Influenza, but not SARS-CoV-2, infection induces a rapid interferon response that wanes with age and diminished tissue-resident memory CD8+ T cells
Clinical & Translational Immunology (2021)
Thi HO Nguyen1 , Julie L McAuley1 , Youry Kim1 , Ming ZM Zheng1 , Nicholas A Gherardin 1,2 , Dale I Godfrey 1,2, Damian FJ Purcell 1 , Lucy C Sullivan 1,3, Glen P Westall 3,4, Patrick C Reading 1,5, Katherine Kedzierska & Linda M Wakim1
1.Department of Microbiology and Immunology, Peter Doherty Institute for Infection and Immunity, The University of Melbourne, Melbourne, VIC, Australia
2. Australian Research Council Centre of Excellence for Advanced Molecular Imaging, University of Melbourne, Melbourne, VIC, Australia
3. Lung Transplant Service, Alfred Hospital, Melbourne, VIC, Australia
4. Department of Medicine, Monash University, Melbourne, VIC, Australia
5. WHO Collaborating Centre for Reference and Research on Influenza, Victorian Infectious Diseases Reference Laboratory, Peter Doherty Institute for Infection and Immunity, Melbourne, VIC, Australia
This work was supported by National Health and Medical Research Council of Australia (LMW). KK is supported by Australian NHMRC Investigator Fellowship (#1173871) and the University of Melbourne Dame Kate Campbell Fellowship. THON is supported by NHMRC EL1 Fellowship (#1194036). This study was also supported by the Medical Research Future Fund (#2005544). The Melbourne WHO Collaborating Centre for Reference and Research on Influenza is supported by the Australian Government Department of Health.
Tissues from deceased organ donors were obtained following written informed consent from the next of kin. The study was approved by the University of Melbourne Human Ethics Committee
Respiratory pathogen – an agent that causes disease of the respiratory system
Pulmonary – relating to the lungs
Influenza – a disease caused by virus infecting the respiratory tract (including the lungs)
Trm – Tissue resident memory T cells – cells that persist long term in tissue without recirculating
SARS-CoV-2 – severe acute respiratory syndrome coronavirus 2. SARS-CoV-2 is the strain of coronavirus that causes the COVID-19 disease.
Attrition – weaking, wearing down.
In order to understand why respiratory pathogens impact older people disproportionately the research used human lung tissue (from donors aged 22-68 years) to assess how immune cells in the lungs change throughout life and how they respond to the respiratory viruses influenza and SARS-Cov-2. It is noted that older people are highly susceptible to respiratory pathogens and pulmonary infections which can be as a result of decline in their immune systems
Lung samples from deceased organ donors were obtained via the Alfred Hospital’s Lung Tissue Biobank using a cohort of 8 organ donors aged 22–68 years, with tissues banked between 2015 and 2019. The lung tissue was infected ex vivo with either influenza virus or SARS-CoV-2 to observe the tissue response to the infection via virus stimulation assay, flow cytometry and RNA extraction.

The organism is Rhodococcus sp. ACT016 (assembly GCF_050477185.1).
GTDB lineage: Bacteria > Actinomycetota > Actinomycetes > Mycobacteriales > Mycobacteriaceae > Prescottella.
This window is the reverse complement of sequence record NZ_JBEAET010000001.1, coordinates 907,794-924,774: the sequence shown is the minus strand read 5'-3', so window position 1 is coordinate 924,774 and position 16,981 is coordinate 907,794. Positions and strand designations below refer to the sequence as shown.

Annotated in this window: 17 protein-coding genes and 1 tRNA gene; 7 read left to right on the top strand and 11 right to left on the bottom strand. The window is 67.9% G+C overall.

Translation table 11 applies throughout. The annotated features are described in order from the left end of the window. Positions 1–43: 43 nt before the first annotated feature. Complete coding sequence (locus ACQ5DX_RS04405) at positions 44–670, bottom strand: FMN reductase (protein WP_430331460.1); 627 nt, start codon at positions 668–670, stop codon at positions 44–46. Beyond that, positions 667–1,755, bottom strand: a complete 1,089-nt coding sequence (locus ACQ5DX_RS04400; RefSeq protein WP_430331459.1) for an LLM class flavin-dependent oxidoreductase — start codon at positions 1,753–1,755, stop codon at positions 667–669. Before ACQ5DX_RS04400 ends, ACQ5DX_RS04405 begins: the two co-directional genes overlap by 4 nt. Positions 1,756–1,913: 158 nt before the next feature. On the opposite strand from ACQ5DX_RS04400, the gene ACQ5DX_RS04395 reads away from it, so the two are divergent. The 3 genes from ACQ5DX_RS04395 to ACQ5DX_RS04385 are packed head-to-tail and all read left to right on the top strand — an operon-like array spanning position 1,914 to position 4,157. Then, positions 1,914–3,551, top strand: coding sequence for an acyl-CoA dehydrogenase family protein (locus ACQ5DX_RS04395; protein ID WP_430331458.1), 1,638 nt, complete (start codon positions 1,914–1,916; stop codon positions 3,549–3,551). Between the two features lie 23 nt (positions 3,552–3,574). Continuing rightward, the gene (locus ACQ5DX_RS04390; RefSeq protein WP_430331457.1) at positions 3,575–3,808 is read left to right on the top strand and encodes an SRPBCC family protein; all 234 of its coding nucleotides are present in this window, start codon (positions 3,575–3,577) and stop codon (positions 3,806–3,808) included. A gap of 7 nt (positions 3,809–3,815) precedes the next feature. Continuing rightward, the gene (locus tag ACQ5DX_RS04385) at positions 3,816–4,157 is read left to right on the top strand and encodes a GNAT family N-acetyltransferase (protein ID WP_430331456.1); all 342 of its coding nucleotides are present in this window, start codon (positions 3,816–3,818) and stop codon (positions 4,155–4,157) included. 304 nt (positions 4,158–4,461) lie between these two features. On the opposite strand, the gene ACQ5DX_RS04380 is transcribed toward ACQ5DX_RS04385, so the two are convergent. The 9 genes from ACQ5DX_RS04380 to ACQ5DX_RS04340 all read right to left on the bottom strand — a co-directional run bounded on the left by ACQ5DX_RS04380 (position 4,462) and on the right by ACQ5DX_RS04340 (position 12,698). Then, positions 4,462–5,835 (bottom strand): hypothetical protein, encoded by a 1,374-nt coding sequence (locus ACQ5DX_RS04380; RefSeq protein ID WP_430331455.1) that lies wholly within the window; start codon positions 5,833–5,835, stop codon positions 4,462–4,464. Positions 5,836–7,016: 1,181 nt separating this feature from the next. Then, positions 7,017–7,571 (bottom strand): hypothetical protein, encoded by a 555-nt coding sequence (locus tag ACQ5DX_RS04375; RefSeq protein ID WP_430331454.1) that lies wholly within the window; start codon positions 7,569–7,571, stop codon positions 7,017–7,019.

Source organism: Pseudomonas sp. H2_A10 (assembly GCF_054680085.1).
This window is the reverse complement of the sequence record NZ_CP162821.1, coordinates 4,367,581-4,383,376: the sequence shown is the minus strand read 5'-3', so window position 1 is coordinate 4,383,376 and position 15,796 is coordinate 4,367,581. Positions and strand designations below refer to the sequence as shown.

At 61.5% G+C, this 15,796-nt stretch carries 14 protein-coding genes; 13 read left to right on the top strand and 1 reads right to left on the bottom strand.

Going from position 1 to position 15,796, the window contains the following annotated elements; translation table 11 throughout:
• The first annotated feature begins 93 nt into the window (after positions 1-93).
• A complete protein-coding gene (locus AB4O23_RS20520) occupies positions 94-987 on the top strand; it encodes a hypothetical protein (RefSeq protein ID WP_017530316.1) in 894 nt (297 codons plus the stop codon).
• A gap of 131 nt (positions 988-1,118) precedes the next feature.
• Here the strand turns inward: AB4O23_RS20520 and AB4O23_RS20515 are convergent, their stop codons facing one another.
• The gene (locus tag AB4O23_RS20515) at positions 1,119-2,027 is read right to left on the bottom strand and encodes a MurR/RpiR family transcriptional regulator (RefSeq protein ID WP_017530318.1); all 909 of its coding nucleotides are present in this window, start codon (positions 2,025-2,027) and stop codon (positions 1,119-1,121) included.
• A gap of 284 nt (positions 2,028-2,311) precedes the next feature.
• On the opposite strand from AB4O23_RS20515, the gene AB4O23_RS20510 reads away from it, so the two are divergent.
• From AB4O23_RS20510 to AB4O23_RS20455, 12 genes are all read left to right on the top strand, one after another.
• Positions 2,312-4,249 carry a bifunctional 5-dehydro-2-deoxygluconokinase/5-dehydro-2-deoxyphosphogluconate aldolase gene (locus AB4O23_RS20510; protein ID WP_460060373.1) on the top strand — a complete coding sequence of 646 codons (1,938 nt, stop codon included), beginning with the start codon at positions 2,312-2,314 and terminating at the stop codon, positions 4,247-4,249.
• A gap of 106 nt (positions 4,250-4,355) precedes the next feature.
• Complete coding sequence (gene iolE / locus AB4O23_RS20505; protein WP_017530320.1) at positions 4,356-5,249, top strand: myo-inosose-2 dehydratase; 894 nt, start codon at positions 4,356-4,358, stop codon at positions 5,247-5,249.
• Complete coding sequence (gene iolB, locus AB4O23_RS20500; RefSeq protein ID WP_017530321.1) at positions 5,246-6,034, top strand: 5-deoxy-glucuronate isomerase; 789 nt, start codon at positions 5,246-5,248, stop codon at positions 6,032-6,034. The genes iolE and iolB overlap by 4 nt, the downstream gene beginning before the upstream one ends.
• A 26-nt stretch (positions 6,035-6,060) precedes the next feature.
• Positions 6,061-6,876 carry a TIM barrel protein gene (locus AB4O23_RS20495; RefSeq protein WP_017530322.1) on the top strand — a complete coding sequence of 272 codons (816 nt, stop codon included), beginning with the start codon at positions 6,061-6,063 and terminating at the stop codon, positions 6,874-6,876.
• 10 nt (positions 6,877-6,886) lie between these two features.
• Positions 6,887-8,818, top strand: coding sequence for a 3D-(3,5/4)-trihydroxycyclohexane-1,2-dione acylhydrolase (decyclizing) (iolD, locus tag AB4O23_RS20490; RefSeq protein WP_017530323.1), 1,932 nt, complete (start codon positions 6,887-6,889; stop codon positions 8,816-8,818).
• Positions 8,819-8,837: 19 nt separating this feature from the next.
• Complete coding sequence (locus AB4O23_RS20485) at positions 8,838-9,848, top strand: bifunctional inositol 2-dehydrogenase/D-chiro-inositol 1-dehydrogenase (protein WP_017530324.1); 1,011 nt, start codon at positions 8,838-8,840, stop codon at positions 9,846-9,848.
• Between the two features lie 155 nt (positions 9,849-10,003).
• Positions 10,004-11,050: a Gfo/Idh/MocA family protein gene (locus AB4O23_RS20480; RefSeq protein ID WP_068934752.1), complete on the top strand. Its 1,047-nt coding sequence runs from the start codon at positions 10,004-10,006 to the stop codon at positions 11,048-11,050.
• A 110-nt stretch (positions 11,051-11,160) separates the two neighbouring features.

It was noted that influenza infection in the lungs of elderly donors did not result in a robust antiviral response but waned due to the loss of local memory of a specific immune cell in the lungs, namely the CD8+ cells. It was noted that the tissue infected with SARS-CoV-2 did not generate a rapid antiviral response in either the adult or the elderly tissue.
It is, however, noted that SARS-CoV-2 is a pathogen for which all donors’ tissue had not been immunologically exposed.
The results showed that pathogen-specific CD8+ lung Trm (tissue resident memory T-cell subset) provides an immediate response following virus re-exposure. The attrition of these lung Trm that occurs with advanced age, or their absence in those who have not been immunologically exposed to the virus SARS-CoV-2, however results in a diminished early antiviral response.
The researchers note that “A better understanding of age-associated changes that occur in the lung immune cell landscape will allow for the development of strategies that boost or preserve tissue-bound memory CD8+ T cells, this will enhance local antiviral immune responses and in turn improve the capacity of the elderly to combat respiratory infections”.
This case studies demonstrates the alternatives available that are human-relevant and humane. This is particularly relevant for respiratory viruses which may affect humans and animals in different ways, notwithstanding that animal models will not parallel human ageing or human lifespans. It also highlights the need for human biobanks where collections of human biological samples can be stored for use in research, thereby giving researchers access to a large human-relevant dataset.
Please note that this research is not animal-free and used both foetal calf serums and mouse monoclonal antibodies. There are valid alternatives for both.
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